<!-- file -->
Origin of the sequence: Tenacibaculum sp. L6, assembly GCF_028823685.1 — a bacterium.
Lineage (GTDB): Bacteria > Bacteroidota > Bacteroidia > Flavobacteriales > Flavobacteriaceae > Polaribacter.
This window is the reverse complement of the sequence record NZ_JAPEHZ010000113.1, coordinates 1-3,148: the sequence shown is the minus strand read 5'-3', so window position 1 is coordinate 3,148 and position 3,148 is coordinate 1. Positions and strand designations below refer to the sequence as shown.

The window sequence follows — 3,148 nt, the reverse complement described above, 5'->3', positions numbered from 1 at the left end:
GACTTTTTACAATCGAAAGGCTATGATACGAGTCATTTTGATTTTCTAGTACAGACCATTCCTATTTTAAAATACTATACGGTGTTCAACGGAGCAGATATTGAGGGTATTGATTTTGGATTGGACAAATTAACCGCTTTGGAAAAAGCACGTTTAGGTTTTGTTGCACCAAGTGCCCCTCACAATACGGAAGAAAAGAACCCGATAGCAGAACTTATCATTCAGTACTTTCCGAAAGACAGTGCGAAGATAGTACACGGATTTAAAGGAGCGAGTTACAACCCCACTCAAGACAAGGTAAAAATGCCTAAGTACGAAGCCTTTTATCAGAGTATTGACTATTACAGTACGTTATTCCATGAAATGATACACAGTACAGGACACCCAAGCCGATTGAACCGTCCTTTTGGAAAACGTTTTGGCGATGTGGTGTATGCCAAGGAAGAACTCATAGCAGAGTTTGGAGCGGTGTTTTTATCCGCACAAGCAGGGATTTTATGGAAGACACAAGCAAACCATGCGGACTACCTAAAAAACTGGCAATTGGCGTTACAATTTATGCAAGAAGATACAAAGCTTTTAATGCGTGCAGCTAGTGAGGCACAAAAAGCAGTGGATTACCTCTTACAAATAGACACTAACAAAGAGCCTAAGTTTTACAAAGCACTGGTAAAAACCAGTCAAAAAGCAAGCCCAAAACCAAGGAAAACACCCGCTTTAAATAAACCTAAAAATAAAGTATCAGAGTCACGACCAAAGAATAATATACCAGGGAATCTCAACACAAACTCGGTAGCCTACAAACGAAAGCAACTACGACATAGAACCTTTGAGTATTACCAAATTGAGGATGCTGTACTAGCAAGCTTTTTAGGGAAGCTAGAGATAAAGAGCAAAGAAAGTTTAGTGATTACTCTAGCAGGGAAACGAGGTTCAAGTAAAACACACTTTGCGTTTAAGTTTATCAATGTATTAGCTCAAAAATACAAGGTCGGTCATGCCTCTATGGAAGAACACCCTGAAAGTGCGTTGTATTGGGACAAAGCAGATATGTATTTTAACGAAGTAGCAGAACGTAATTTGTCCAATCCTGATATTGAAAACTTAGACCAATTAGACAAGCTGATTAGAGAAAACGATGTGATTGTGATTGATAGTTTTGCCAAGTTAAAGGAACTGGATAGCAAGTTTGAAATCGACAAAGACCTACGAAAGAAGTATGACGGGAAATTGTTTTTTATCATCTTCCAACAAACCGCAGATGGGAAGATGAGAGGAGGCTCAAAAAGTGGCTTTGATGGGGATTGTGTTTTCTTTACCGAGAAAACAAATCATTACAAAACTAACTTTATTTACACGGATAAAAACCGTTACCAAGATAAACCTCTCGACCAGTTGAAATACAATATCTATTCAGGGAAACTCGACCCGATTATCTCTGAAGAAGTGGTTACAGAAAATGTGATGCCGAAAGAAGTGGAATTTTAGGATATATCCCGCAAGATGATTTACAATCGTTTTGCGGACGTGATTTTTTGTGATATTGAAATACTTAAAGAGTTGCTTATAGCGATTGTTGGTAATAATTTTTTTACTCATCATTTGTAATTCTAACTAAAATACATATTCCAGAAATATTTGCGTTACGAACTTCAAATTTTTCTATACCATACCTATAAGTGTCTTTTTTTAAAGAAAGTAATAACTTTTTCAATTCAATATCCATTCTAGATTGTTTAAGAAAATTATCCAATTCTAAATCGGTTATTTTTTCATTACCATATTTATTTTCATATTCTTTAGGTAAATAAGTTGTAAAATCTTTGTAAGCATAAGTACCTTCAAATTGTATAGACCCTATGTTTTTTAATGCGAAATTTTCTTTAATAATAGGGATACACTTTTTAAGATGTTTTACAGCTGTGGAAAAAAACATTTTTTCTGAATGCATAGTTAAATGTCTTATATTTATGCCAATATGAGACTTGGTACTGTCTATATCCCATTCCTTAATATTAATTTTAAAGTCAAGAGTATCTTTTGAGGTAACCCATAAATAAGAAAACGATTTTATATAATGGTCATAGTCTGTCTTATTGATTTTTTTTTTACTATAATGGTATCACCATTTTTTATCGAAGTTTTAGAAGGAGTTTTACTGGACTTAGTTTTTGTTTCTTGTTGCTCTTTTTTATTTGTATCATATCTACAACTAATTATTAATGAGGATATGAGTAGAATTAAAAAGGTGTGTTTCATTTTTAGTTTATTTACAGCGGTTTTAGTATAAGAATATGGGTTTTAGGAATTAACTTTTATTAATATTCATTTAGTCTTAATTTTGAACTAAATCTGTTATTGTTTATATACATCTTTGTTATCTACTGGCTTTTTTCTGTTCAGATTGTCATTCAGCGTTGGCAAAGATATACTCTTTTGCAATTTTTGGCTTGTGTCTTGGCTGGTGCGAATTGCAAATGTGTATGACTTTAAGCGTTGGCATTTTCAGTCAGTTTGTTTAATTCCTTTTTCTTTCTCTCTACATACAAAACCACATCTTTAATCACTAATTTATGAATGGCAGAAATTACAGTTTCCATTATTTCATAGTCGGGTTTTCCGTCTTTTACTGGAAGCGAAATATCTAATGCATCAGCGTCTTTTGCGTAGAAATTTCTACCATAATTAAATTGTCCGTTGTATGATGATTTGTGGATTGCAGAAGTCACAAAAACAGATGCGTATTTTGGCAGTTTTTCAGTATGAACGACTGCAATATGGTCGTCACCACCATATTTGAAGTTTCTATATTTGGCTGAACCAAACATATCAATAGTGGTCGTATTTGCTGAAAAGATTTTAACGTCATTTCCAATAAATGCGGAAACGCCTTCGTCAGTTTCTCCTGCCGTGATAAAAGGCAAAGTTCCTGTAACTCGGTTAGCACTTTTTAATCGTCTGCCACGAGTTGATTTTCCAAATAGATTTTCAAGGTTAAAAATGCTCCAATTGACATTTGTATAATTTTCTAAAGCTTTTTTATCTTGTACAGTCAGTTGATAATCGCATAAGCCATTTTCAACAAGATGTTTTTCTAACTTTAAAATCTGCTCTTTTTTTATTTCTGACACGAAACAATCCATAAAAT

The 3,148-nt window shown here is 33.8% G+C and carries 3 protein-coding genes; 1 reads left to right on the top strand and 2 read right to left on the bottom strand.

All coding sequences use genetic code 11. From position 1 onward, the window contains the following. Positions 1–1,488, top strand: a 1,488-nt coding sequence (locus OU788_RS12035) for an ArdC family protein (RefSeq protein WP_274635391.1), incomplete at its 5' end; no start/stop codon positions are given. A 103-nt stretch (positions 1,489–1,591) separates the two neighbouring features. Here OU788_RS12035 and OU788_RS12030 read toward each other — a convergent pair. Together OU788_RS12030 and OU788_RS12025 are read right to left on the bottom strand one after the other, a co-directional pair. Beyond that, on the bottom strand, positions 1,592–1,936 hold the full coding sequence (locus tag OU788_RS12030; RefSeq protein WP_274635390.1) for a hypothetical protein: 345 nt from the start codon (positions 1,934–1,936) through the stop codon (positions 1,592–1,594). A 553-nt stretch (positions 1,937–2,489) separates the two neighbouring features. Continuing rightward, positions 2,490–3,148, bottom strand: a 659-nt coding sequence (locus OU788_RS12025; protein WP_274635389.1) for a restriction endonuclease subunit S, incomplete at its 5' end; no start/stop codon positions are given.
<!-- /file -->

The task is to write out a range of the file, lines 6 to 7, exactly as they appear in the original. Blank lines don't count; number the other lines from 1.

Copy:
The 3,148-nt window shown here is 33.8% G+C and carries 3 protein-coding genes; 1 reads left to right on the top strand and 2 read right to left on the bottom strand.

All coding sequences use genetic code 11. From position 1 onward, the window contains the following. Positions 1–1,488, top strand: a 1,488-nt coding sequence (locus OU788_RS12035) for an ArdC family protein (RefSeq protein WP_274635391.1), incomplete at its 5' end; no start/stop codon positions are given. A 103-nt stretch (positions 1,489–1,591) separates the two neighbouring features. Here OU788_RS12035 and OU788_RS12030 read toward each other — a convergent pair. Together OU788_RS12030 and OU788_RS12025 are read right to left on the bottom strand one after the other, a co-directional pair. Beyond that, on the bottom strand, positions 1,592–1,936 hold the full coding sequence (locus tag OU788_RS12030; RefSeq protein WP_274635390.1) for a hypothetical protein: 345 nt from the start codon (positions 1,934–1,936) through the stop codon (positions 1,592–1,594). A 553-nt stretch (positions 1,937–2,489) separates the two neighbouring features. Continuing rightward, positions 2,490–3,148, bottom strand: a 659-nt coding sequence (locus OU788_RS12025; protein WP_274635389.1) for a restriction endonuclease subunit S, incomplete at its 5' end; no start/stop codon positions are given.